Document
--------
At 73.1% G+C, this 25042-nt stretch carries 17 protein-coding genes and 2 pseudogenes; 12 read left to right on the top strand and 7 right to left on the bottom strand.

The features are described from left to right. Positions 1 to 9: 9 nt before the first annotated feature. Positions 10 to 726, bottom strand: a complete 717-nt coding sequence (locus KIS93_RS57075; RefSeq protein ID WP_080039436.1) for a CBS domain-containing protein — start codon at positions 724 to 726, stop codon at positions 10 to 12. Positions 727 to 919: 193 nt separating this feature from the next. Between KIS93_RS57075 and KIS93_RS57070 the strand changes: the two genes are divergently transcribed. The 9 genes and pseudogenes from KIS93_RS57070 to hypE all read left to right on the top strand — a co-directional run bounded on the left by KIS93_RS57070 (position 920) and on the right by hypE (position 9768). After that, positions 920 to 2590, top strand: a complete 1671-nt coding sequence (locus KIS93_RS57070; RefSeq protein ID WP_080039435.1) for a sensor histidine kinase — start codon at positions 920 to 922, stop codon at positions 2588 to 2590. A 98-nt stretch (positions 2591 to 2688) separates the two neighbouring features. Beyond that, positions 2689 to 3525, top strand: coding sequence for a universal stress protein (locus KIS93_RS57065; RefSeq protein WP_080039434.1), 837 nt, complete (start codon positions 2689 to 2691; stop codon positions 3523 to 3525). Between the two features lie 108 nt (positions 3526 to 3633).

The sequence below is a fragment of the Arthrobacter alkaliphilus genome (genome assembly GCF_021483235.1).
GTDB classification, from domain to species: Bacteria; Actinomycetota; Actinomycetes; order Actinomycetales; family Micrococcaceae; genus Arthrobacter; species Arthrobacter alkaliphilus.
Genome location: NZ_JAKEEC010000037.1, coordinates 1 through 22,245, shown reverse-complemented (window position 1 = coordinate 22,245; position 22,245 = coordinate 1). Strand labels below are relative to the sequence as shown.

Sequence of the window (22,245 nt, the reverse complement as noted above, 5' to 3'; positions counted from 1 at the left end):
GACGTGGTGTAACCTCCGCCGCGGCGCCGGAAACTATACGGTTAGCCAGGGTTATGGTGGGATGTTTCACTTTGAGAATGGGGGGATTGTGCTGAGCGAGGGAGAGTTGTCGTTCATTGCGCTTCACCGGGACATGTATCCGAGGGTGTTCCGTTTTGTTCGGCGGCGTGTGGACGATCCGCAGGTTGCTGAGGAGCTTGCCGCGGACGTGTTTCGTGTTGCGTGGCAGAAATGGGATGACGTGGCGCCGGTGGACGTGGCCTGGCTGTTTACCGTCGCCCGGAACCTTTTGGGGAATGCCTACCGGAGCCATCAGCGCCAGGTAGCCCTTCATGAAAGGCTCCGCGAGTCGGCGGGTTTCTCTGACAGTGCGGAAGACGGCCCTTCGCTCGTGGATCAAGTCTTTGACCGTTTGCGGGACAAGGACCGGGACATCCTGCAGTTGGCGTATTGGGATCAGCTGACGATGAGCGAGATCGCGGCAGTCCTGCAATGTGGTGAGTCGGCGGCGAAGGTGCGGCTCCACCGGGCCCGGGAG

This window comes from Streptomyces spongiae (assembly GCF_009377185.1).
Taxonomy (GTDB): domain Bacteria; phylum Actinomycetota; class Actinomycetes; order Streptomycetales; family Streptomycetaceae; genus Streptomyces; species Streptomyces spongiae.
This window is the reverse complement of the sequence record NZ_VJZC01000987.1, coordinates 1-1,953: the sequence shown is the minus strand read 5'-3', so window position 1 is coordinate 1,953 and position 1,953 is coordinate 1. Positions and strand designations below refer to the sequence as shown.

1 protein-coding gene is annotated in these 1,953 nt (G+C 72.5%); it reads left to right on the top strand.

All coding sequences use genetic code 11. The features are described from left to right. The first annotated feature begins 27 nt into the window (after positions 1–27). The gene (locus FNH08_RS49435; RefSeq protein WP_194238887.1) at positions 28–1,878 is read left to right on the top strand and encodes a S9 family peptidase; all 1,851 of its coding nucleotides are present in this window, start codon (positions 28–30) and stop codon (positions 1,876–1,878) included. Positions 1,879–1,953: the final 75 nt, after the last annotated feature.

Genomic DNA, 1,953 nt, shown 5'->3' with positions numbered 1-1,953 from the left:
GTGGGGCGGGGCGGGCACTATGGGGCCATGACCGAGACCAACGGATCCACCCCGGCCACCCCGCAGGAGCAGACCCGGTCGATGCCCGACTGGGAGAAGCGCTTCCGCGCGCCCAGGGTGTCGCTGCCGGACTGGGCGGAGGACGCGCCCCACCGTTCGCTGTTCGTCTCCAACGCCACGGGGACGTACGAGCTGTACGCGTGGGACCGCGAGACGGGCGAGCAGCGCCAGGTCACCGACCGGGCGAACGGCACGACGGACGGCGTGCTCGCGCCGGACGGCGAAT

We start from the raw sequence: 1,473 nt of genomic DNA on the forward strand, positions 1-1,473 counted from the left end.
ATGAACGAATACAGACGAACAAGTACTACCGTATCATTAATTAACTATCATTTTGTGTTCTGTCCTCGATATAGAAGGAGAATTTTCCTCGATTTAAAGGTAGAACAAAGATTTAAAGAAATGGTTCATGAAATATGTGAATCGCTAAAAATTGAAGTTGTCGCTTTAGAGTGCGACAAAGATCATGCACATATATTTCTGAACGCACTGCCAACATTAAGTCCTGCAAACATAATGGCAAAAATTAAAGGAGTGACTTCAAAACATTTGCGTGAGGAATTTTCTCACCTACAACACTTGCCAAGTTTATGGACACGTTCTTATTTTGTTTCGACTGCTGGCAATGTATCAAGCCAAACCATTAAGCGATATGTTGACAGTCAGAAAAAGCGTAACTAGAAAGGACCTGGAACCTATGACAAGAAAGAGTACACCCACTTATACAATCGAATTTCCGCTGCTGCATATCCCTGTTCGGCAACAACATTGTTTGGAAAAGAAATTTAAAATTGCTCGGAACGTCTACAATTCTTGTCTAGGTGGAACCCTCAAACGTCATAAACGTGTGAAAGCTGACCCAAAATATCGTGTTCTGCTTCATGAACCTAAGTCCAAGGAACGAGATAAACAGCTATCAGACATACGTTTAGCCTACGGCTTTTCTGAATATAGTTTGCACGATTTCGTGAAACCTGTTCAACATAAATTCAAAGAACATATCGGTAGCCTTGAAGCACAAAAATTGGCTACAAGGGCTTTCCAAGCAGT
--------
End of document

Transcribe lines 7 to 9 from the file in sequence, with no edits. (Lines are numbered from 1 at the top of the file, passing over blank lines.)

GACGTGGTGTAACCTCCGCCGCGGCGCCGGAAACTATACGGTTAGCCAGGGTTATGGTGGGATGTTTCACTTTGAGAATGGGGGGATTGTGCTGAGCGAGGGAGAGTTGTCGTTCATTGCGCTTCACCGGGACATGTATCCGAGGGTGTTCCGTTTTGTTCGGCGGCGTGTGGACGATCCGCAGGTTGCTGAGGAGCTTGCCGCGGACGTGTTTCGTGTTGCGTGGCAGAAATGGGATGACGTGGCGCCGGTGGACGTGGCCTGGCTGTTTACCGTCGCCCGGAACCTTTTGGGGAATGCCTACCGGAGCCATCAGCGCCAGGTAGCCCTTCATGAAAGGCTCCGCGAGTCGGCGGGTTTCTCTGACAGTGCGGAAGACGGCCCTTCGCTCGTGGATCAAGTCTTTGACCGTTTGCGGGACAAGGACCGGGACATCCTGCAGTTGGCGTATTGGGATCAGCTGACGATGAGCGAGATCGCGGCAGTCCTGCAATGTGGTGAGTCGGCGGCGAAGGTGCGGCTCCACCGGGCCCGGGAG

This window comes from Streptomyces spongiae (assembly GCF_009377185.1).
Taxonomy (GTDB): domain Bacteria; phylum Actinomycetota; class Actinomycetes; order Streptomycetales; family Streptomycetaceae; genus Streptomyces; species Streptomyces spongiae.